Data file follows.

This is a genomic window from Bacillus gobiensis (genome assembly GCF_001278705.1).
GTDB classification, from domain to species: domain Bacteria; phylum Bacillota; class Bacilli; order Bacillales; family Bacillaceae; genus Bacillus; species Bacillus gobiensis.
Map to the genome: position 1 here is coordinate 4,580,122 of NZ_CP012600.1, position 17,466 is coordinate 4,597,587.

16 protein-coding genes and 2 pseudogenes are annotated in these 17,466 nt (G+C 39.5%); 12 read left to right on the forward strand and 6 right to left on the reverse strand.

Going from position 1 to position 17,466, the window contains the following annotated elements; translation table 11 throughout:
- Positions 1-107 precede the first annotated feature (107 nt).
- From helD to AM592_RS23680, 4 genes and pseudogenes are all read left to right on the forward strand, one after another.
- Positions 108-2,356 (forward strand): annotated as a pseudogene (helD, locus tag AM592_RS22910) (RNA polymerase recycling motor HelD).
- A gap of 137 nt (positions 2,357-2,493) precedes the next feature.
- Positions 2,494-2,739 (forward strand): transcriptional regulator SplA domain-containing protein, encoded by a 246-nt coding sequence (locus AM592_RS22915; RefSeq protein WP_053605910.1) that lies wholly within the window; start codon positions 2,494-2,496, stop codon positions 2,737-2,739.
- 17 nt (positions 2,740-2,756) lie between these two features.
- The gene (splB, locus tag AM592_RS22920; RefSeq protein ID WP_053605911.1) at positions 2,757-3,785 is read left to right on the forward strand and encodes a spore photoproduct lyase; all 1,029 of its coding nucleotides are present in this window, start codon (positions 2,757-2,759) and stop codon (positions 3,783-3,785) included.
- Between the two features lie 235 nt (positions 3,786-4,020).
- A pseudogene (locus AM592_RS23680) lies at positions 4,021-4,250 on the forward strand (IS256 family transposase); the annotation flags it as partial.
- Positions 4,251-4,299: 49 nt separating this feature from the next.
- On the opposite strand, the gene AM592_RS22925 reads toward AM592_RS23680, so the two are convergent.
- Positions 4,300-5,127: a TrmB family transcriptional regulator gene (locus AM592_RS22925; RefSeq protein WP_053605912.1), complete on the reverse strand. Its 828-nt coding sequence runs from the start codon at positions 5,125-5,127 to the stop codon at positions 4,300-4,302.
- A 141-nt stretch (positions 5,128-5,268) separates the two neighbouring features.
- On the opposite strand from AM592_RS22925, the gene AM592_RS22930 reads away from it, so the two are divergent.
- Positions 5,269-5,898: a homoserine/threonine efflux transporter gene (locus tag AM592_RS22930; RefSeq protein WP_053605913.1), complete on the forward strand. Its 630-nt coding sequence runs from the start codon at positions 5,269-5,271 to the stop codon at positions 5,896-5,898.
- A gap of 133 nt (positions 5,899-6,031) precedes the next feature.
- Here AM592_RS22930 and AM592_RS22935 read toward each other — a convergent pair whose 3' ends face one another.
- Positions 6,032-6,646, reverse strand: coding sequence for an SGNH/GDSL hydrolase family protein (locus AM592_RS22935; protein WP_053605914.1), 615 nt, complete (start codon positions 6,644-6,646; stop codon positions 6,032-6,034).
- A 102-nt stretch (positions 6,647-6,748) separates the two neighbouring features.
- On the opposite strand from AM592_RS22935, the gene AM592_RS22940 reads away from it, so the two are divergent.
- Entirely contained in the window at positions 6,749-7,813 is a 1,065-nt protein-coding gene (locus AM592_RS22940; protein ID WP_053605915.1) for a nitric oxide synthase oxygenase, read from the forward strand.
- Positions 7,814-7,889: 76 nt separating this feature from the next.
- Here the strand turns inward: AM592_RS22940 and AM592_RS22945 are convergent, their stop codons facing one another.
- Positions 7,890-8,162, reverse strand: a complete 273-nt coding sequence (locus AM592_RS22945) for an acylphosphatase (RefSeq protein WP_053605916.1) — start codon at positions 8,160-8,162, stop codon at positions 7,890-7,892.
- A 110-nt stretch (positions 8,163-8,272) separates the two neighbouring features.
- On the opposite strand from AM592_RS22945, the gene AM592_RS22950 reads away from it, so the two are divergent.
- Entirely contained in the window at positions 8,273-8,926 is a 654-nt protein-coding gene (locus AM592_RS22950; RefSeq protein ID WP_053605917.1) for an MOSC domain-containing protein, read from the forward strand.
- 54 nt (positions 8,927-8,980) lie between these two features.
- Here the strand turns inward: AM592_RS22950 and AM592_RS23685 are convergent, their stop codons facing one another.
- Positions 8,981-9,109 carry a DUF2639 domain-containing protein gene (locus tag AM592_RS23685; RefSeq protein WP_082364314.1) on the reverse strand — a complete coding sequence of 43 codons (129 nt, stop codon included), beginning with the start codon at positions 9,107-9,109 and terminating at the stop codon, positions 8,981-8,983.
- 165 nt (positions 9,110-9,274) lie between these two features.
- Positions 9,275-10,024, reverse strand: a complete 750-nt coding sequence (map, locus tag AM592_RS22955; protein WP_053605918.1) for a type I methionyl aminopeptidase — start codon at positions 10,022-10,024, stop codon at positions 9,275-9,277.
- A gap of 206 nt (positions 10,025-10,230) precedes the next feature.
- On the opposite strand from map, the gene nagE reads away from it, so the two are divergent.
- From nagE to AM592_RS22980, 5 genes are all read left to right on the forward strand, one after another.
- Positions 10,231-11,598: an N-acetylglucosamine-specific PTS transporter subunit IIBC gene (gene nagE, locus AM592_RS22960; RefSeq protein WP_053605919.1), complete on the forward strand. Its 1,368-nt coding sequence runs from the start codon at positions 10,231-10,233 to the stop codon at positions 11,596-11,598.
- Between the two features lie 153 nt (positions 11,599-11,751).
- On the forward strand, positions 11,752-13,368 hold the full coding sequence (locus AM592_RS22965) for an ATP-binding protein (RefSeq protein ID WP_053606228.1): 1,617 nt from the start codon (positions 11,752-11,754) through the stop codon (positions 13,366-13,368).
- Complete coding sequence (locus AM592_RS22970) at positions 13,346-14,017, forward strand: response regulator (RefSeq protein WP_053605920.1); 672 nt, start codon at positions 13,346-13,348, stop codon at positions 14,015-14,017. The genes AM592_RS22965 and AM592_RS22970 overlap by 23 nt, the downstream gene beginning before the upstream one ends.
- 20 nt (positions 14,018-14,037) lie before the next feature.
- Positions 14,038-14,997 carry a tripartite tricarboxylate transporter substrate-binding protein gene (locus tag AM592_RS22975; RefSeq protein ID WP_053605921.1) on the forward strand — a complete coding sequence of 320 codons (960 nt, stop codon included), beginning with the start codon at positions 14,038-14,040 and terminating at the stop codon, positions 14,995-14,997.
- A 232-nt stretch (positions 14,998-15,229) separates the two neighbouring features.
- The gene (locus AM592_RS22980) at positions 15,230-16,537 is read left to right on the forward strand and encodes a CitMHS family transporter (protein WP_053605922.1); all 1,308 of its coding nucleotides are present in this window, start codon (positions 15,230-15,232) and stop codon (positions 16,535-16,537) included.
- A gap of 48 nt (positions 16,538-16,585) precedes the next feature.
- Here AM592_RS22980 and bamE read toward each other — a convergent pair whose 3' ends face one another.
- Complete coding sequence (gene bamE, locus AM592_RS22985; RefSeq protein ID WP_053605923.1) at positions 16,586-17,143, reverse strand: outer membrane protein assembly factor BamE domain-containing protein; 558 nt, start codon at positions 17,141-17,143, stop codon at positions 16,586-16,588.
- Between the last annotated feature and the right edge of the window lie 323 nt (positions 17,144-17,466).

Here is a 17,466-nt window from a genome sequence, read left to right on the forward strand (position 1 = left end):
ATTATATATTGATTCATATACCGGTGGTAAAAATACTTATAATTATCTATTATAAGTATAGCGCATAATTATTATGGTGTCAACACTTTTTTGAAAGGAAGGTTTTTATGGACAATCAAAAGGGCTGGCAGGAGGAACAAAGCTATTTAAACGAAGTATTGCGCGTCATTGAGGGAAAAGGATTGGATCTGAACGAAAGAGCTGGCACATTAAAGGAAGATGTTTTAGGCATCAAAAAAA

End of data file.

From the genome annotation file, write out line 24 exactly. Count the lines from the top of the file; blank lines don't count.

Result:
- A 102-nt stretch (positions 6,647-6,748) separates the two neighbouring features.